1976: when Ramses came to Paris for a mummy makeover


Then again, Special Counsel Jack Smith, who is investigating Trump’s theft of government secrets and his involvement in the J6 insurrection, and Fulton County District Attorney Fani T. Willis, who is investigating Trump’s interference in Georgia’s 2020 vote-count, might smell blood. It depends.

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It depends on the reaction to the criminal former president’s arraignment. He might be seen as strong if capable of mobilizing supporters the way he did before the J6 insurrection. But he might be seen as weak if he can’t.

Given what we saw, and we could not have missed it on account of television cameras being everything, Donald Trump is no longer capable. The people who did show up in support appeared to be his most dogged supporters, which is to say, people on the edges of respectable society.

The half-life of the Next Big Thing

A recurring theme yesterday, from the news reporters covering the event, was that they vastly outnumbered “protesters” for and against Trump.

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On the one hand, this can be interpreted as evidence of the press corps’ tendency to manufacture news. More storytellers than story characters results in the former maximizing the latter to make coverage worth it. One breathless reporter wrote that “the human mass” that “swelled, shifted and seized with tension, teetering at points toward violence” before adding that this tense violence-prone human mass totaled “hundreds of souls.”

On the other hand, this can be interpreted as evidence of something much different. It used to be that Trump drew big crowds. No matter what he said or did, he could be counted on to bring attention to himself and, hence, to the newspeople, which gave them incentive to cover him more. That’s what they were expecting. That’s why there were so many of them.

In a sense, we are witnessing the half-life of the Next Big Thing. It begins nuclear white. No one can get enough of it, even the haters. But time is the Next Big Thing’s next big enemy. Eventually, its radioactivity decays. Energies ebb. Attention wanders. Interest fades. The press corps can be trusted to manufacture the news. But it can also be trusted to chase after the Next Big Thing. Given what we saw yesterday, Donald Trump isn’t that.

This is not to say that Trump won’t get support. The rightwing media apparatus, though currently struggling to determine who to support, will almost certainly, in the end, get behind him. The rightwing media apparatus, like its rightwing media audience, tends to confuse bullying for strength. Trump can’t stop won’t stop bullying. Supporters will see that as “strength.” They’ll see “strength” all the way to the end of the GOP primary.

Congresspeople who have followed his star-trail will support him. George Santos, the fabulator from Long Island, showed up. So did Majorie Taylor Greene, the pathological smear-monger from Georgia. They can’t help it. They are drawn to spectacle. (They don’t govern). The more spectacular it is – the more chaotic and anarchical it is – the better it is for them. (Skittish Republicans will stand by him, too. For instance, US Senator Mitt Romney.)

To me, this begs the question: was Trump ever strong? One answer is yes. As president, he received the full faith and credit of the Republican Party. Republican senators twice prevented him from removal. A handful of House Republicans helped Trump plan and execute his failed coup d’etat.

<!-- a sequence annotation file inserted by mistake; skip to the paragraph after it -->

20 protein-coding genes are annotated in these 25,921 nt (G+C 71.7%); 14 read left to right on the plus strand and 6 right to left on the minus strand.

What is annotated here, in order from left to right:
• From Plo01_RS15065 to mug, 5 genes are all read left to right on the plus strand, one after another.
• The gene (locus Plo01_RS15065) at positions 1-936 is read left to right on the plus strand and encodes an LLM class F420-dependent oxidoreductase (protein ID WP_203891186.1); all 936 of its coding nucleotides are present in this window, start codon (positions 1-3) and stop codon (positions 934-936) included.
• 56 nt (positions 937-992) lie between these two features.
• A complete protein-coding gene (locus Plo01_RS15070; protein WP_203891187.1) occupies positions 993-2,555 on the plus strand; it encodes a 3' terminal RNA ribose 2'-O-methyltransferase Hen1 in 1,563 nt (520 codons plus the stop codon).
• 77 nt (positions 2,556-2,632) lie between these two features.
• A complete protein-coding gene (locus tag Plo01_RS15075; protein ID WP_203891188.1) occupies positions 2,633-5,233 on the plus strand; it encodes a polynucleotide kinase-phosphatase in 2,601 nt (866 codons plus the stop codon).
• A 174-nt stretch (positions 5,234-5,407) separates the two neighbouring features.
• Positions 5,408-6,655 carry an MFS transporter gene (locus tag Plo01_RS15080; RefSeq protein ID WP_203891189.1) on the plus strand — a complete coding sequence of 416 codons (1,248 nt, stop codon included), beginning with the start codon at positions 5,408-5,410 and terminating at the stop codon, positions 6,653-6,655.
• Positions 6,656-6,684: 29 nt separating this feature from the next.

But in retrospect, was that real strength? Or was it mere opportunism. Was Trump using the Republicans or were the Republicans using him? That question might never be answered. What we do know, however, is that the Republicans are not using him right now, and we are seeing the results.

They were once so brave!

That weakness appears to be accelerating. Supporters who had once been mobilized to sack and loot the United States Capitol are no longer as easily mobilized. Trump has called for mass protests, but more than 1,000 J6 insurrectionists have so far been prosecuted. When they’d believed there’d be no consequences, they were so brave! Then came the consequences.

NBC News’ Ben Collins reported Tuesday on researchers “keeping a close eye on the varied calls for everything from targeted attacks on the district attorney who brought the case to a new civil war.” So far, Collins tweeted, “there’s a lot of incendiary threats and people daring each other to commit lone wolf terror, but no big organized event on public forums like on Jan. 6.”

That suggests that Trump and supporters are in the same place – on the outside looking in. Trump will keep assailing the Manhattan district attorney. His sons posted photos of the judge’s daughter. (She had worked for some Democrats. They want us to believe that this is a conflict of interest. It isn’t, but that’s not the point. The point is intimidating the judge.) His loyal supporters will do the same. Lots of talk, little action.

(Such weakness can be dangerous, however. A reporter for a DC-area news station said Tuesday that a former Republican campaign staffer and “Catholic blogger,” who had once warned of “trans radicalization,” was charged with threatening to “put a bullet” in human rights activists in response to the Nashville massacre. The shooter was reportedly trans.)

Do the prosecutors smell blood?

As the late former US Secretary of Defense Donald Rumsfeld once said: “All I can say is if history has taught anything, it’s that weakness is provocative.

“It entices people into doing things they otherwise would not do.”

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